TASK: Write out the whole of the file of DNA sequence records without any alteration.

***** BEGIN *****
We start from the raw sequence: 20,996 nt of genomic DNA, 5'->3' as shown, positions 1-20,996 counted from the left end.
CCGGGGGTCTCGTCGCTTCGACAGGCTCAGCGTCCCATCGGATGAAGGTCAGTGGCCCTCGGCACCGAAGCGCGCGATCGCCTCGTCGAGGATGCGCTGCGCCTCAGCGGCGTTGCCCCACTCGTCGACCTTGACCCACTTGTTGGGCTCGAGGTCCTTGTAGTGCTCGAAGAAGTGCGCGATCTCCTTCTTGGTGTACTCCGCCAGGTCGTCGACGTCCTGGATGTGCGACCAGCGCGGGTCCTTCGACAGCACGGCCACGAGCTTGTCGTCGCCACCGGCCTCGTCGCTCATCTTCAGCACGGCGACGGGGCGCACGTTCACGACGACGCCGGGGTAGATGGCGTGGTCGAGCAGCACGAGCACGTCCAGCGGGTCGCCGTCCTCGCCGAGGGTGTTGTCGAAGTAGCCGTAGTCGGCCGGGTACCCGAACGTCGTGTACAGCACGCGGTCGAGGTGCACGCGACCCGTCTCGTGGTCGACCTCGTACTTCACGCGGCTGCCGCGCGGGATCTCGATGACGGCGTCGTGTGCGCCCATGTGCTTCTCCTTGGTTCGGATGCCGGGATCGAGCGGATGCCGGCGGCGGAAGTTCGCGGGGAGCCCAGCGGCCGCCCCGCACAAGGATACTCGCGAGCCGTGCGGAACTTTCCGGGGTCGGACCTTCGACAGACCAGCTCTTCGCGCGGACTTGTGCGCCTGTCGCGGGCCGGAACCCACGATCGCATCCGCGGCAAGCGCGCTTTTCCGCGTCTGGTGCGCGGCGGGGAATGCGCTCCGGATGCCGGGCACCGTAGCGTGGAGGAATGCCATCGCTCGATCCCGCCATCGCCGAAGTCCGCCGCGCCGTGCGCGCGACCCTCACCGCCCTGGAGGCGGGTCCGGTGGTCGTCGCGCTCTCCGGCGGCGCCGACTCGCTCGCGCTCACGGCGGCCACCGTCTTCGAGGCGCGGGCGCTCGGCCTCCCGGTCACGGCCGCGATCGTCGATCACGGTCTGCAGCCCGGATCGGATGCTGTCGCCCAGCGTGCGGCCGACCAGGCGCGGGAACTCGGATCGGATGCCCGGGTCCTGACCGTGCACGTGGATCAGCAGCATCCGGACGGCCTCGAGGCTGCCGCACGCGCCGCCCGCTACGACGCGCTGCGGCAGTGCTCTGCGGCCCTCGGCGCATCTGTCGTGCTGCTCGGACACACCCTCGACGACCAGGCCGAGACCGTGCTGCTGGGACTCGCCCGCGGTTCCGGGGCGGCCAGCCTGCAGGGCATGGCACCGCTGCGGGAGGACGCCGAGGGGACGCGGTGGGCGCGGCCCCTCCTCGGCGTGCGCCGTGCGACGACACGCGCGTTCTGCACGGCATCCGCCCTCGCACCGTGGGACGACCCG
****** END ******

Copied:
We start from the raw sequence: 20,996 nt of genomic DNA, 5'->3' as shown, positions 1-20,996 counted from the left end.
CCGGGGGTCTCGTCGCTTCGACAGGCTCAGCGTCCCATCGGATGAAGGTCAGTGGCCCTCGGCACCGAAGCGCGCGATCGCCTCGTCGAGGATGCGCTGCGCCTCAGCGGCGTTGCCCCACTCGTCGACCTTGACCCACTTGTTGGGCTCGAGGTCCTTGTAGTGCTCGAAGAAGTGCGCGATCTCCTTCTTGGTGTACTCCGCCAGGTCGTCGACGTCCTGGATGTGCGACCAGCGCGGGTCCTTCGACAGCACGGCCACGAGCTTGTCGTCGCCACCGGCCTCGTCGCTCATCTTCAGCACGGCGACGGGGCGCACGTTCACGACGACGCCGGGGTAGATGGCGTGGTCGAGCAGCACGAGCACGTCCAGCGGGTCGCCGTCCTCGCCGAGGGTGTTGTCGAAGTAGCCGTAGTCGGCCGGGTACCCGAACGTCGTGTACAGCACGCGGTCGAGGTGCACGCGACCCGTCTCGTGGTCGACCTCGTACTTCACGCGGCTGCCGCGCGGGATCTCGATGACGGCGTCGTGTGCGCCCATGTGCTTCTCCTTGGTTCGGATGCCGGGATCGAGCGGATGCCGGCGGCGGAAGTTCGCGGGGAGCCCAGCGGCCGCCCCGCACAAGGATACTCGCGAGCCGTGCGGAACTTTCCGGGGTCGGACCTTCGACAGACCAGCTCTTCGCGCGGACTTGTGCGCCTGTCGCGGGCCGGAACCCACGATCGCATCCGCGGCAAGCGCGCTTTTCCGCGTCTGGTGCGCGGCGGGGAATGCGCTCCGGATGCCGGGCACCGTAGCGTGGAGGAATGCCATCGCTCGATCCCGCCATCGCCGAAGTCCGCCGCGCCGTGCGCGCGACCCTCACCGCCCTGGAGGCGGGTCCGGTGGTCGTCGCGCTCTCCGGCGGCGCCGACTCGCTCGCGCTCACGGCGGCCACCGTCTTCGAGGCGCGGGCGCTCGGCCTCCCGGTCACGGCCGCGATCGTCGATCACGGTCTGCAGCCCGGATCGGATGCTGTCGCCCAGCGTGCGGCCGACCAGGCGCGGGAACTCGGATCGGATGCCCGGGTCCTGACCGTGCACGTGGATCAGCAGCATCCGGACGGCCTCGAGGCTGCCGCACGCGCCGCCCGCTACGACGCGCTGCGGCAGTGCTCTGCGGCCCTCGGCGCATCTGTCGTGCTGCTCGGACACACCCTCGACGACCAGGCCGAGACCGTGCTGCTGGGACTCGCCCGCGGTTCCGGGGCGGCCAGCCTGCAGGGCATGGCACCGCTGCGGGAGGACGCCGAGGGGACGCGGTGGGCGCGGCCCCTCCTCGGCGTGCGCCGTGCGACGACACGCGCGTTCTGCACGGCATCCGCCCTCGCACCGTGGGACGACCCG